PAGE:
In the development of the new galleries at National Museums Scotland, I managed the making of 13 films in total across all the galleries. Each of these films was developed for one or more of the following three reasons:
1. To give context to the objects on display
2. To create an ambience in the gallery
3. To tell specific stories about objects or the people they relate to.
In the Natural World galleries, we have three large-scale presentations. Animals in Action is a huge three-screen presentation that hangs among the animals in the Wildlife Panorama, and Earth Events is a large-screen film in the Restless Earth gallery. Both of these films aim to give a context for the displayed objects, whether that’s animals or geology specimens.
Universe Odyssey is the only film we have that has a sit-down theatre. This film uses live-action, CGI and library footage to tell the story of the history of the universe from the big bang to the origins of life on earth. It introduces the narrative thread of the Earth in Space gallery and links the sections of that gallery – matter, space and life.
In the World Cultures galleries, some of the films provide context for the objects on display, as in the Natural Science galleries. For example, there are films showing weddings and markets from around the world in the Patterns of Life gallery and films showing both Cham dancing and African masked performance next to the related displays in the Performance and Lives gallery.
Some of our films, however, go deeper into the stories of the people involved in the displays. For example, in the Living Lands gallery we have four films which all relate to contemporary communities living traditional ways of life. We felt that this was important to show because, although we do have some fantastic contemporary objects, the majority of our collections are historic.
Living Lands starts with an introductory film. This shows four 2-3 minute clips taken from longer documentaries. Each represents a group of people featured in the gallery – the Inuit, Tibetan nomads, Australian aboriginal people and the Kwakwaka’wakw people of the North Pacific coast of North America.
This film allows these four peoples to talk in their own words about the challenges of keeping traditional ways of living within their specific landscapes alive for their children. We feel this film summarises the messages of the gallery and hope that this introduction gives a context to help visitors relate to the objects on display.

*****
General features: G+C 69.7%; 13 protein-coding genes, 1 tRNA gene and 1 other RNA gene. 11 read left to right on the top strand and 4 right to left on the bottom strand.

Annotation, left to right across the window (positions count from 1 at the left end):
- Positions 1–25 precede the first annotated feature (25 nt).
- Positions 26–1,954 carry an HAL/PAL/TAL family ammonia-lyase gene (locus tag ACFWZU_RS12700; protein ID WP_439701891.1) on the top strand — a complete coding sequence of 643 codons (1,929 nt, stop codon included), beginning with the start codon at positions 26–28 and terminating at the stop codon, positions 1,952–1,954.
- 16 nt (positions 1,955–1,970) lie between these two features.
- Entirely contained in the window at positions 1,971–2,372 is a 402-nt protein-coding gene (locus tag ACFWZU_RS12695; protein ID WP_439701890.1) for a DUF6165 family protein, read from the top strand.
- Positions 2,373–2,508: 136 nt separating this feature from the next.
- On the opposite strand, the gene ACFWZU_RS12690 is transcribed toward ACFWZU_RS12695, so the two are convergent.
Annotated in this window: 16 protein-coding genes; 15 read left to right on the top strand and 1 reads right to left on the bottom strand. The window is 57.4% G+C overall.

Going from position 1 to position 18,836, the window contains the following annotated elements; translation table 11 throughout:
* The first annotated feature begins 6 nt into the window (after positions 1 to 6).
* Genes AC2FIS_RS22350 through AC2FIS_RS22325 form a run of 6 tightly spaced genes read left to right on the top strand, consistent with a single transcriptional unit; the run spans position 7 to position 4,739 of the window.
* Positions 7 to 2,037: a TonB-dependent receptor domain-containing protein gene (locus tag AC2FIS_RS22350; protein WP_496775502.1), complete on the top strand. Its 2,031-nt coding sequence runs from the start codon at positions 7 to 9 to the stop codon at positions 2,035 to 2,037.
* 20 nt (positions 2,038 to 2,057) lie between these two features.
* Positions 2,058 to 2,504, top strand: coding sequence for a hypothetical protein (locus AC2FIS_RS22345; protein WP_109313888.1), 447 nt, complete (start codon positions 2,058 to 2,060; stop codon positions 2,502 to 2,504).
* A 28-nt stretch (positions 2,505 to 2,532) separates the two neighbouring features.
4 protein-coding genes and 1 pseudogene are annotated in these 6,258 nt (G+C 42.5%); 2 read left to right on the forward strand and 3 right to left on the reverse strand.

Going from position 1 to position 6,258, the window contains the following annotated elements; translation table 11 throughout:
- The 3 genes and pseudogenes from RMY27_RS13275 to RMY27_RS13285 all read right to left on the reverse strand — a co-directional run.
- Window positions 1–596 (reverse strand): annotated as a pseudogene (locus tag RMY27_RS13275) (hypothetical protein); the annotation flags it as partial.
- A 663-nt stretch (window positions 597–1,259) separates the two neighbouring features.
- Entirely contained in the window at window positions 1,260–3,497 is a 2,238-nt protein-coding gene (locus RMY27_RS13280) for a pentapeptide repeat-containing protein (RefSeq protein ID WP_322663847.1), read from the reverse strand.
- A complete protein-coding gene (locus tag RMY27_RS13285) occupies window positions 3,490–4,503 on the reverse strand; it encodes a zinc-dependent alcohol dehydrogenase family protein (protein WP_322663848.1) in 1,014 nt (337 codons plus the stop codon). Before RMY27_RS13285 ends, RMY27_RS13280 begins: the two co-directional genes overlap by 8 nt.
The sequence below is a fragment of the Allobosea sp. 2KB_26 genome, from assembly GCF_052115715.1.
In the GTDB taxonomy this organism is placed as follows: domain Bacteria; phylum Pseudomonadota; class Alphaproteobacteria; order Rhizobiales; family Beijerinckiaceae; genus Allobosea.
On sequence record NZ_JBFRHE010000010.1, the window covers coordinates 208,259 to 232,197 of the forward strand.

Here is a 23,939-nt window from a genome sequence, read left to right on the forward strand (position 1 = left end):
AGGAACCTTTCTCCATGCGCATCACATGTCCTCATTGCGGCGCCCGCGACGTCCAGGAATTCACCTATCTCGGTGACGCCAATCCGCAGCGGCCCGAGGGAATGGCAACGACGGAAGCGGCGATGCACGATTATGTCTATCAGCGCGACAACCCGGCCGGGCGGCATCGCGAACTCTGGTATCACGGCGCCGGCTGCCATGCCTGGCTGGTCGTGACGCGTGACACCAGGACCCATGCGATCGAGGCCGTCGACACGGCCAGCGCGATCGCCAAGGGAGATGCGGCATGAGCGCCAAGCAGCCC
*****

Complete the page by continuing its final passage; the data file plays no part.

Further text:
In the Arctic section of the Living Lands gallery, we wanted to tell the story of a project which we have been involved with since 2002. Many of the objects in our collection from the Arctic region came from trades between Tlicho people of northern Canada and Scottish people working for the Hudson’s Bay Trading Company in the 1850s. In partnership with the Tlicho Nation and the Prince of Wales Northern Heritage Centre in Yellowknife, National Museums Scotland organised reciprocal visits between Canada and Scotland and exhibitions in both countries. Objects were taken to Canada and used to facilitate storytelling between elders and children about the past. This film tells visitors to our gallery today about this project and is narrated by John B Zoe of the Tlicho Nation and John Andrews of the Prince of Wales Northern Heritage Centre, who we filmed when they attended the opening of the exhibition Extremes here in Edinburgh in 2007.
One of the most ambitious new acquisitions in the World Cultures galleries was the commissioning of a set of fully functional and entirely authentic prayer wheels which visitors can interact with. The story of how these prayer wheels were made, who made them, what goes inside them, and what they mean to Tibetan Buddhists is told in the film that sits alongside the wheels in the gallery. Once the prayer wheels are complete, you cannot see inside them. It is only by filming the process that we can show visitors that each wheel is filled with rolls and rolls of paper on which tiny mantras are printed thousands of times, and blessed. It’s also an opportunity to tell people about the monks at the Buddhist monastery Samye Ling in the Scottish Borders, who made the wheels for us.
Another ambitious collections project we undertook during the development of the new galleries was the complete refurbishment of a Maori war canoe or ‘Waka’. A Maori artist, George Nuku, came to the museum and worked with our conservators to research, disassemble and reassemble the object with additions carved in perspex by George. The project gained a lot of publicity at the time in 2008/9 but visitors seeing the canoe for the first time now or in five or ten years’ time will not know the story. This is why it was very important for us to film the entire process, and beside the object we offer visitors a choice of three film clips to watch.